In the figures, elements having an alphanumeric designation may be referenced herein collectively or in the alternative, as will be apparent from context, by the numeric portion of the designation only. Further, the constituent parts of various elements in the figures may be designated with separate reference numerals which shall be understood to refer to that constituent part of the element and not the element as a whole. General references, along with references to spaces, surfaces, dimensions, and extents, may be designated with arrows. Angles may be designated as “included” as measured relative to surfaces or axes of an element and as defining a space bounded internally within such element therebetween, or otherwise without such designation as being measured relative to surfaces or axes of an element and as defining a space bounded externally by or outside of such element therebetween. Generally, the measures of the angles stated are as determined relative to a common axis, which axis may be transposed in the figures for purposes of convenience in projecting the vertex of an angle defined between the axis and a surface which otherwise does not extend to the axis. The term “axis” may refer to a line or to a transverse plane through such line as will be apparent from context.

For the illustrative purposes of the discourse to follow, the precepts of the fitting construction of the present invention are described in connection with a generalized adapter configuration such as a nipple. It is to be appreciated, however, that the present invention will find application in many connector configurations, such as unions, straights, tees, elbows, and crosses, and as port connections for valves, cylinders, manifolds, sensors, and other fluid components. Use within these and other configurations and components therefore should be considered to be expressly within the scope of the invention herein involved.

Referring then to the figures wherein corresponding reference characters are used to designate corresponding elements throughout the several views with equivalent elements being referenced with prime or sequential alphanumeric designations, a fitting connection in accordance with the present invention is shown generally at 10 in the exploded view of FIG. 1. As may be seen, connection 10 includes a fitting assembly, referenced generally at 12, which is configured in accordance with the present invention, and a connector, referenced generally at 14.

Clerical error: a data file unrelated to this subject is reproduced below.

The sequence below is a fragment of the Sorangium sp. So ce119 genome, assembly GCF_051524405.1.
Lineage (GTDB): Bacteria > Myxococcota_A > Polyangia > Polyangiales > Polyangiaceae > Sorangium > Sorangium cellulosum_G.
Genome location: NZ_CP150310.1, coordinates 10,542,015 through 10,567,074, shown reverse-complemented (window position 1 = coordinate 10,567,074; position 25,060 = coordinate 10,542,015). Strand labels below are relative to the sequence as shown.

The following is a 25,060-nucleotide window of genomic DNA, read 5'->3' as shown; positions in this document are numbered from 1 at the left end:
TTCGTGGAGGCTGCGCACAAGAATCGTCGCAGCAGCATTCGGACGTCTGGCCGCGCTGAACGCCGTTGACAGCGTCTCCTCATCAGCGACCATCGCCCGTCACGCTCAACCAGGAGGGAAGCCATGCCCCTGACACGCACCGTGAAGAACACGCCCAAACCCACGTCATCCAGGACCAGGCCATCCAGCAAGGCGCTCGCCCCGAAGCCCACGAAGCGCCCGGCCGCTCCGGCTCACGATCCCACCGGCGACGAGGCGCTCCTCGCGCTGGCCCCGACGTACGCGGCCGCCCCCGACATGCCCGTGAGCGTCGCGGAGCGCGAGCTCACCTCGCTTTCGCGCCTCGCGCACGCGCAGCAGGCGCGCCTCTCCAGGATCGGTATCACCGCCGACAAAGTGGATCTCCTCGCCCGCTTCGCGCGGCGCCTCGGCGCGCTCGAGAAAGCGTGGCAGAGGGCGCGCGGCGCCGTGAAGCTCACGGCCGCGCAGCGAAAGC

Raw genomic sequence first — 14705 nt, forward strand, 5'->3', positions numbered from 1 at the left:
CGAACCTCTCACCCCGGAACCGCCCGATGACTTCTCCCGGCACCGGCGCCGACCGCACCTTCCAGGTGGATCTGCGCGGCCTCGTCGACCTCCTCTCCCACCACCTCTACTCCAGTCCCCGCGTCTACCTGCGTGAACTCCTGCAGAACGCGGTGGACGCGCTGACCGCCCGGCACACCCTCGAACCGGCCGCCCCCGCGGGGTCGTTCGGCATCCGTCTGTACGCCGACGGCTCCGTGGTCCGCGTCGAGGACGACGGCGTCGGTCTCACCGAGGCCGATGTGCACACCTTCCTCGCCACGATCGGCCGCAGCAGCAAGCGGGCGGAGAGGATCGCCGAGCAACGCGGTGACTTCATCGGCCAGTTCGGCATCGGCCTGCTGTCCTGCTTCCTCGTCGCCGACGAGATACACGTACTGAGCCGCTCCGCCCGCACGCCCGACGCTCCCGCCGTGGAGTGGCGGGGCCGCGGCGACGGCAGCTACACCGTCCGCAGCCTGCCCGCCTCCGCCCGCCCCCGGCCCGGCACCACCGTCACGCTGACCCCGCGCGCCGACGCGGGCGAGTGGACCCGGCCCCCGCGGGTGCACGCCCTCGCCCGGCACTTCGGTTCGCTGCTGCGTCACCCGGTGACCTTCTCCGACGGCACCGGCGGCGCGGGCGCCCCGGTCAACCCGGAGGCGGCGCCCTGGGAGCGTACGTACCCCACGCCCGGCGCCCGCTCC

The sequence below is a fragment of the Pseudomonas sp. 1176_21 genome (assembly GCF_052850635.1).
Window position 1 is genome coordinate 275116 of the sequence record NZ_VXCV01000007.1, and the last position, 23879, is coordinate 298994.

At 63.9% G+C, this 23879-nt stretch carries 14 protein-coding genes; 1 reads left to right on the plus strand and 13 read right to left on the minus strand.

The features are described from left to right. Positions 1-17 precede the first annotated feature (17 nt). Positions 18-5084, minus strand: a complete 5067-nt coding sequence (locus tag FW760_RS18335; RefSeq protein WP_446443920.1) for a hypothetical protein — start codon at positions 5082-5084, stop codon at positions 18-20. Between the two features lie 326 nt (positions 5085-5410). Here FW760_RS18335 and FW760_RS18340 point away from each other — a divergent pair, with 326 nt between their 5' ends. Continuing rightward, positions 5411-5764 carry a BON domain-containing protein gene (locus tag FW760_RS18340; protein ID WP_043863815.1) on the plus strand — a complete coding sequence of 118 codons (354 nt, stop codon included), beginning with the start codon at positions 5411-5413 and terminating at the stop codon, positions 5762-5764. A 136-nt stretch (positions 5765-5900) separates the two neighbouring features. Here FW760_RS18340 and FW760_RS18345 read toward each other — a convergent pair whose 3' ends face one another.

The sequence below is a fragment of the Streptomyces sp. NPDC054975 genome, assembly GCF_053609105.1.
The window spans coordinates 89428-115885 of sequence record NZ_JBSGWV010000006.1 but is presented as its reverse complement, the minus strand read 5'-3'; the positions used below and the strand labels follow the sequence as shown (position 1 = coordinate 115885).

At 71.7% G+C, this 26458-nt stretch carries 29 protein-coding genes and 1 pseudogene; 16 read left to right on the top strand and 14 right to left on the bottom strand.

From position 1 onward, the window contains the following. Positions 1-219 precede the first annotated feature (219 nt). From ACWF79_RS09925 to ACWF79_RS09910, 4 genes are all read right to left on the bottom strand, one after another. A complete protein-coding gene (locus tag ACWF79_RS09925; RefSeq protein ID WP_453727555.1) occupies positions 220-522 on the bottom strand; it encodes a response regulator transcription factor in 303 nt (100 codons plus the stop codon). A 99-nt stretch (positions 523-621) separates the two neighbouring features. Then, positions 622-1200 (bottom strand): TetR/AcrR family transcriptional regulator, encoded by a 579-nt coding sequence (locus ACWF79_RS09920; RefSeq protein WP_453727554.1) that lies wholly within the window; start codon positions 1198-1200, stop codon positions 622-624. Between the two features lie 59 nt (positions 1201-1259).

Connector 14 extends coaxially with a central longitudinal axis, 16, intermediate a forward end, 18, and a rearward end, 20. By way of convention, axial directions along axis 16, which for purposes of convenience will be used as a common reference axis for each of the components as arranged for the assembly of connection 10, will be referred to as “forward,” “forwardly,” or “front” if in the direction of or towards or adjacent the connector forward end 18, and as “rearward,” “rearwardly,” or “rear” if in the opposite direction of or towards or near the connector rearward end 20. The connector 14 has an outer surface, 22, which is configured adjacent the rearward end 20 to define a generally conical, tapered sealing surface, 24, and which is configured intermediate the sealing surface 24 and the forward end 18 to define an externally threaded portion, 26.

The fitting assembly 12 includes a generally annular coupler, 30, and associated nut, 32, each which extends along axis 16 intermediate a forward end, 34 and 36, respectively, and a rearward end, 38 and 40, respectively. Each of the coupler 30 and nut 32 also has an inner peripheral surface, 42 and 44, respectively, and a outer peripheral surface, 46 and 48, respectively. The coupler rearward end 38 may be configured for a welded or other connection to the distal end of a length of tubing (not shown) so as to allow for the fluid tight connection of the tubing end to the coupler 30 and, in turn, to the connector 14. For many applications the tubing will be metal, but alternatively may be plastic or a composite material. The coupler forward end 34, in turn, may be configured as at 49 to define a generally conical, tapered sealing surface which is the complement of the connector sealing surface 24 so as to be seatable thereagainst for the fluid-tight connection of the coupler 30 to the connector 14.